Because dividend payments are a form of income, you do need to include these in your total taxable income when you file your tax return. However, there are some important guidelines to keep in mind when figuring out what investment income to declare and how much tax you’ll have to pay:

  • In Canada, you only have to declare investment income when it’s realized – or when you actually sell a share and make a profit. When your shares increase in value but you hold on to them instead of selling, you don’t make any money. This is considered unrealized income and isn’t taxable.
  • A capital gain occurs when your assets increase in value. In Canada, you’re only taxed on 50% of realized capital gains. So, if you buy 10 shares and each share increases in value by $3, you would have a capital gain of $3 X 10 = $30. But, you would only have to pay income tax on 50% of $30, which is $15.
  • You can use capital losses to offset your tax owing. A capital loss occurs when you lose money on your assets (for instance, if your shares decrease in value). If you buy 5 shares and the value of those shares goes down by $2, you would have a capital loss of $2 X 5 = $10. You can subtract this from your capital gains and only have to pay income tax on the resulting amount. Continuing the above example, this means you’d only have to pay income tax on $30 – $10 = $20.

How does a dividend reinvestment plan work?

Some companies offer what is called a dividend reinvestment plan (known as a DRIP), which allows you to opt in to using your dividends to buy more shares in the company, instead of receiving the dividend payment in your bank account.

There are several advantages of doing this, but th main one is you’re able to use the money to buy more shares without paying any brokerage fees. It’s also a good, passive way to increase your position in a company gradually over time with little to no effort from you. It’s a good set-and-forget investment strategy: once you opt in, it all happens in the background automatically.

One downside of opting in to a DRV is you’re unable to use that cash for day-to-day purchases like you could if you had received it into your bank account. You also don’t get to choose at what share price you’d like to buy more shares: the shares are automatically bought on your behalf on the date of the dividend payment.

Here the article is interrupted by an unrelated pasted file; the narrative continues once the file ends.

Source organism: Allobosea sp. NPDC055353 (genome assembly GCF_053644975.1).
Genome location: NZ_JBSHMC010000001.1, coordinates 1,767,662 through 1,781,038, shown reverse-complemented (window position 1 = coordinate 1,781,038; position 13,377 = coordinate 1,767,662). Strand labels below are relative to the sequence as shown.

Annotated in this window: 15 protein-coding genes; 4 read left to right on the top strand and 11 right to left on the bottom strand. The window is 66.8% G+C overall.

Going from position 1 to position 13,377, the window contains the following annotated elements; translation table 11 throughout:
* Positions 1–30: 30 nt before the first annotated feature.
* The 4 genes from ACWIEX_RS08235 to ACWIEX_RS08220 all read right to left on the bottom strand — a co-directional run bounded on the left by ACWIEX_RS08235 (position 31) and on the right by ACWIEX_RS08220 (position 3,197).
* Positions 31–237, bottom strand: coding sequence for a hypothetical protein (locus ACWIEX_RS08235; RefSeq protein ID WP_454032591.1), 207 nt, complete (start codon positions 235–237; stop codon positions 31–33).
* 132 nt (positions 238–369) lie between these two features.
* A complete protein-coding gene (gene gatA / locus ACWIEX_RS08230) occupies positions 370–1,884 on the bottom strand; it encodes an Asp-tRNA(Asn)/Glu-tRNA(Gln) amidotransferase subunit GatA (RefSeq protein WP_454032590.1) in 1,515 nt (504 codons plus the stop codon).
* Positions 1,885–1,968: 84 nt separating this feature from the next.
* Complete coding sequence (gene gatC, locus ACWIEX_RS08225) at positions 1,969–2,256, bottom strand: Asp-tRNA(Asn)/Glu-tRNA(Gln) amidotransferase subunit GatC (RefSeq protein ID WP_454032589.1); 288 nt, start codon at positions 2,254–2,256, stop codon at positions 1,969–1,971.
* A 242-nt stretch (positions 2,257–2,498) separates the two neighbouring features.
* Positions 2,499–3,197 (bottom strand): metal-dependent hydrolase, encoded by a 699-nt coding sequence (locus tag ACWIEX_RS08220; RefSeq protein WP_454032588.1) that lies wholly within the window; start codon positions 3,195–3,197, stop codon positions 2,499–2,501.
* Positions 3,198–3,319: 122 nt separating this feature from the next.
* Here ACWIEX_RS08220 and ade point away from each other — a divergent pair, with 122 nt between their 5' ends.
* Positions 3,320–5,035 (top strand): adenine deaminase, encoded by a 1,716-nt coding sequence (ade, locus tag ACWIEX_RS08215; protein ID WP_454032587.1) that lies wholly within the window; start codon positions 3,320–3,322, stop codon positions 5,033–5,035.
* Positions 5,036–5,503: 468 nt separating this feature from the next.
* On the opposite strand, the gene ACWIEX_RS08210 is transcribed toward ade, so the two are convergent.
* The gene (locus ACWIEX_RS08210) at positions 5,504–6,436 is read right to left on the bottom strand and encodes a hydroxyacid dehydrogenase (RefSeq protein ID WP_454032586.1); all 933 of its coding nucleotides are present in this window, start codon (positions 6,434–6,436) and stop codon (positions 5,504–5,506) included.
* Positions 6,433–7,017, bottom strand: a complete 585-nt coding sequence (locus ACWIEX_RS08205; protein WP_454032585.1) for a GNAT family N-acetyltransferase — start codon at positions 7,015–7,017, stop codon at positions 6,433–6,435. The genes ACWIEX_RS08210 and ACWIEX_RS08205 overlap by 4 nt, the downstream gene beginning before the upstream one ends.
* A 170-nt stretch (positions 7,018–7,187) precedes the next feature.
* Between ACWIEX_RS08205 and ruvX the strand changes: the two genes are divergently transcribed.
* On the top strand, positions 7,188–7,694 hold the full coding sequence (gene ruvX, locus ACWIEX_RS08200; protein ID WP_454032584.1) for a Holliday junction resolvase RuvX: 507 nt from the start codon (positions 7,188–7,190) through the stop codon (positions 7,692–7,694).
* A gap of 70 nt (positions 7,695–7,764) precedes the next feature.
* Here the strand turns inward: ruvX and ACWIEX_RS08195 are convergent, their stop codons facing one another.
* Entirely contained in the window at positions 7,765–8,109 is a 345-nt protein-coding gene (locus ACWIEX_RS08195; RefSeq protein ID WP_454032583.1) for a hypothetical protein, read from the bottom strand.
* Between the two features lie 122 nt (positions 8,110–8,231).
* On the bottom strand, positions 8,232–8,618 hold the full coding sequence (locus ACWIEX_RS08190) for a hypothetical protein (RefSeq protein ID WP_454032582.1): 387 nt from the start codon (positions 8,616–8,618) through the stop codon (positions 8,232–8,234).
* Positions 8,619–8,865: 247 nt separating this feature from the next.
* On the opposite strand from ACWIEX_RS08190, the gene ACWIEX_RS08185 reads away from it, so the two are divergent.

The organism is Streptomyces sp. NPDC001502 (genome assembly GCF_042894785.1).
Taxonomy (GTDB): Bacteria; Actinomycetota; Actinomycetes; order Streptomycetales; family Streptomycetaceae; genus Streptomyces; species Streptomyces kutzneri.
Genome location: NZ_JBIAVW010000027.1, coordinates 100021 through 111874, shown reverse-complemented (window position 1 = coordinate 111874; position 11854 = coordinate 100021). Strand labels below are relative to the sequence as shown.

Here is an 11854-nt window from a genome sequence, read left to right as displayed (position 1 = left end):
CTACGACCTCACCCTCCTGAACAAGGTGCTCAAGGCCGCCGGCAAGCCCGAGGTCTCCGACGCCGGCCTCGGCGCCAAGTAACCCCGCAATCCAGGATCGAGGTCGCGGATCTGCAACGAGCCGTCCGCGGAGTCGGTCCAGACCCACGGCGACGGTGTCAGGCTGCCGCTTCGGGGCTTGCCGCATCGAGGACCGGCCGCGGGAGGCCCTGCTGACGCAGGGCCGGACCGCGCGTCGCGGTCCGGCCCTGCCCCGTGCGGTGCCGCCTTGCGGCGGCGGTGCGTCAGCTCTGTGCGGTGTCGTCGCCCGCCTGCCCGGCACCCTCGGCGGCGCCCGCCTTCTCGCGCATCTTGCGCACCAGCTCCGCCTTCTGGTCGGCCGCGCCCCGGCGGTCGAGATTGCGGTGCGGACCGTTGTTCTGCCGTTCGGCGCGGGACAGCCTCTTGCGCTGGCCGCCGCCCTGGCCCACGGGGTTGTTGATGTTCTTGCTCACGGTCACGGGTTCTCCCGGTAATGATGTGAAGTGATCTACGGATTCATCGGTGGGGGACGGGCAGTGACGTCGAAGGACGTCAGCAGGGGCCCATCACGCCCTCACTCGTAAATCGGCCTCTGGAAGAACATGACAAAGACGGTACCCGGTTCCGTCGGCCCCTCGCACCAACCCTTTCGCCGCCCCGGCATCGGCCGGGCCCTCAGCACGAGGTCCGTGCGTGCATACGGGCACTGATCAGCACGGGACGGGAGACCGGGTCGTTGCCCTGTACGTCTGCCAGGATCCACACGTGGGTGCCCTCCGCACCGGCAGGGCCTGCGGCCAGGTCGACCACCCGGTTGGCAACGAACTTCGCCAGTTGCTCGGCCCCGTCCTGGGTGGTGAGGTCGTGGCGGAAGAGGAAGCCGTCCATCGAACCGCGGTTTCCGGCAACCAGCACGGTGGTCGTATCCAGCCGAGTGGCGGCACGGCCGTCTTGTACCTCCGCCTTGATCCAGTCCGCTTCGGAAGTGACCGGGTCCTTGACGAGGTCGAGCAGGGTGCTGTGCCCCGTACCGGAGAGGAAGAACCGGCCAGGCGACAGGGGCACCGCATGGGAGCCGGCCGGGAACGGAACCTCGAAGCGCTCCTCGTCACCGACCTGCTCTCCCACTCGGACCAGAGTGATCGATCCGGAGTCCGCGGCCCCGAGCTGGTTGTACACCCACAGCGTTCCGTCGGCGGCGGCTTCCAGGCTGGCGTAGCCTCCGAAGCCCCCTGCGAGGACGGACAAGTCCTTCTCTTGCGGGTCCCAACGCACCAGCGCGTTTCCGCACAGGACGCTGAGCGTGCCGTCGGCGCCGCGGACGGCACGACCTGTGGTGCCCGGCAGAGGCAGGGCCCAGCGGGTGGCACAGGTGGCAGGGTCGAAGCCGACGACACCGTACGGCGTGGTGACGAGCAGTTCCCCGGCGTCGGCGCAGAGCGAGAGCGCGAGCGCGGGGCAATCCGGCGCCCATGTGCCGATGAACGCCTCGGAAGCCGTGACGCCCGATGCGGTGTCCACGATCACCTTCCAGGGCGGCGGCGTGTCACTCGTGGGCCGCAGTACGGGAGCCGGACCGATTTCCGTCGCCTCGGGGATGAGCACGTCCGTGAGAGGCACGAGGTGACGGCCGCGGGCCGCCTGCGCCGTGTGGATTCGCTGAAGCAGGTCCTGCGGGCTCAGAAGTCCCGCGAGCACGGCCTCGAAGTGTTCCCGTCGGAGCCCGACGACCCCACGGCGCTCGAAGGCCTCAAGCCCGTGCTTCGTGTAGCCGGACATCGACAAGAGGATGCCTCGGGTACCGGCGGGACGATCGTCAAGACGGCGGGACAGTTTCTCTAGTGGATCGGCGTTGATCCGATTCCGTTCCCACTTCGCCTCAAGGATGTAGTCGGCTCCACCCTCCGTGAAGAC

How to compare dividend-paying shares

If you’re comparing a bunch of dividend-paying companies, here are a few things to keep in mind.

  • How often are dividends paid? Some companies pay dividends several times a year, while others only pay once.
  • Have dividends been confirmed? Companies will often confirm their dividend payments for the year ahead in advance.
  • Are dividends growing in value? Take a look back at the dividends paid by each company over previous years. If the value of the dividend has gradually increased, this is a good sign the company is growing and will likely continue to increase its dividend.
  • What’s the dividend yield? Is the yield higher than what you could earn with a high interest savings account?
  • Is it fully franked? If the dividends aren’t fully franked, when you file your income tax return you won’t receive a credit and you’ll need to pay the full income tax on the dividend yourself.

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Disclaimer: This information should not be interpreted as an endorsement of futures, stocks, ETFs, CFDs, options or any specific provider, service or offering. It should not be relied upon as investment advice or construed as providing recommendations of any kind. Futures, stocks, ETFs and options trading involves substantial risk of loss and therefore are not appropriate for all investors. Trading CFDs and forex on leverage comes with a higher risk of losing money rapidly. Past performance is not an indication of future results. Consider your own circumstances, and obtain your own advice, before making any trades.